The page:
During this phase, the team is almost entirely focused on learning how to apply what they have been taught. They follow the rules, ceremonies and practices that they were shown (or as they understood them), even if they don’t yet have enough experience to know whether they are doing them well, or in the way that would work best for them, or exactly why they are doing them in a particular way.
The Disruption phase usually involves a lot of theoretical training and workshops. Theoretical training is rarely enough to get the team off the ground, and needs to be complemented with some form of support. On the positive side, at this early stage team members generally respond well to guidance from mentors or more experienced practitioners.
“A little learning is a dangerous thing”
– Alexander Pope
By the “Appreciation” stage the team knows what to do, “on paper” at least. They will have “broken even” in terms of productivity, and may even register some modest gains. They are able to apply the principles they have learnt in the real world. But they are still very much focused on following the rules and procedures they have learnt.
At this level, teams will often ask for cookbooks or formula to tell them what they should do in particular circumstances. For example, they might ask for precise rules about when to express acceptance criteria as narrative Given-When-Then scenarios, and when to express them in tabular form.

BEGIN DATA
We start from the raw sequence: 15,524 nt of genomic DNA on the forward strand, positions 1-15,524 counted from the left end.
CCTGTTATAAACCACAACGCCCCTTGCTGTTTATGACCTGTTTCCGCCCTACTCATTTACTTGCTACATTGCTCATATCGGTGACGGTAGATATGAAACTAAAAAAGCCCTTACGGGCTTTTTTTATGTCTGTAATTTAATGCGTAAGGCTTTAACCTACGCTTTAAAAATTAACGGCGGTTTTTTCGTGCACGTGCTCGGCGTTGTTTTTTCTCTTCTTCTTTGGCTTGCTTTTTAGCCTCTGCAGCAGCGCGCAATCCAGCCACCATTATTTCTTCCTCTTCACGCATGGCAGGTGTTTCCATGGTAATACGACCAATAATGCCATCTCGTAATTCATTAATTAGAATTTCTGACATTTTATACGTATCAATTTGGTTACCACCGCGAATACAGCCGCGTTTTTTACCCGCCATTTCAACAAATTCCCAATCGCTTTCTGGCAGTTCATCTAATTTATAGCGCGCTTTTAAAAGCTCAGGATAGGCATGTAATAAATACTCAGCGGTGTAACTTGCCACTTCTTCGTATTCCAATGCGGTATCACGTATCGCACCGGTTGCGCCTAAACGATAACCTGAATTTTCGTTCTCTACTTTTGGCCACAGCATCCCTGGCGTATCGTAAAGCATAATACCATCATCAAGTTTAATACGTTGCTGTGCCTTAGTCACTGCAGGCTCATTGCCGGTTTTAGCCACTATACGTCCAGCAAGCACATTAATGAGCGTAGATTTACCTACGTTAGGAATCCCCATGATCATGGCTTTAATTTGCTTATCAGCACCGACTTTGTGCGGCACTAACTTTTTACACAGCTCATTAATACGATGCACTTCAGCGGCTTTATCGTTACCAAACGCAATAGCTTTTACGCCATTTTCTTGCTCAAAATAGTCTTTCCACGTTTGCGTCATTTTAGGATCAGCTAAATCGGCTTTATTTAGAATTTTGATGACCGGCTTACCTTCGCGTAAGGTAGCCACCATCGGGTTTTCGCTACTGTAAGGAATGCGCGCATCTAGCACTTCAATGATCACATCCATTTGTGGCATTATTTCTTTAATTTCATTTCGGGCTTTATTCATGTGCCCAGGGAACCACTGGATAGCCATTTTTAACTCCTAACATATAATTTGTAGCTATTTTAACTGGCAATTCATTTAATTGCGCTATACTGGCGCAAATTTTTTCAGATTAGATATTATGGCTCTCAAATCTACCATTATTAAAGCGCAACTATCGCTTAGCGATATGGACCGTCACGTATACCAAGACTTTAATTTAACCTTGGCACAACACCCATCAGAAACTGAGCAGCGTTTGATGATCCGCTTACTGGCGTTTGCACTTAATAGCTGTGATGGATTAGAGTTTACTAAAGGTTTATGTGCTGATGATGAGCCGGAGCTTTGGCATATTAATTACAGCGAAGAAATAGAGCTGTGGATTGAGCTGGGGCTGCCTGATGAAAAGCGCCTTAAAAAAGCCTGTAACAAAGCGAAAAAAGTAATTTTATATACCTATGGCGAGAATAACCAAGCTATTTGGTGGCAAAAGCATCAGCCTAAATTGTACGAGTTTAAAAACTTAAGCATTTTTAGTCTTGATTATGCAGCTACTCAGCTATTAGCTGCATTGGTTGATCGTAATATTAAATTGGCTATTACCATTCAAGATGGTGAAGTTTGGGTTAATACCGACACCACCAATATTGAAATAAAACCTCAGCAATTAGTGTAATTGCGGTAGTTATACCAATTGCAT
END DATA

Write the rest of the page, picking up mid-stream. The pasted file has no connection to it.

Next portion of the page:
Another characteristic of this level is that most team members are still thinking very much in terms of process and practices (such as writing scenarios in a Given-When-Then format or discussing requirements in “Three-Amigos” workshops), rather than thinking in terms of finding the most efficient path to delivering business value. Again, this is normal; our brains have trouble focusing on more than one level of abstraction at the same time, and until we master the basics, it is hard to take a step back and see the bigger picture.
This level is a dangerous one, as oftentimes both management and team assume that the work is done, and that the adoption process is complete. Without strong leadership and guidance, many teams can stay at this level almost indefinitely, and fail to reap the full benefits of their new practices, or even conclude that the new practices are not right for them, before they fully understand them.
“I fear not the man who has practiced 10,000 kicks once, but I fear the man who has practiced one kick 10,000 times.”
– Bruce Lee
As teams grow in maturity, they come to understand that simply following rules, recipes and procedures is a rather inefficient way of working. It may get the job done, but it does not lead to optimal or elegant solutions. You may be able to tile a floor by following a set of rules in a DIY book, but it won’t be very neat, it will take longer because you didn’t know that old tilers’ trick for getting the corners lined up just so, and you certainly won’t create a mosaic. You may be able to run a proper three-amigos session, but you will spend a lot of time discussing points that a more experienced team would skim over in minutes or would not deem worthy of their attention.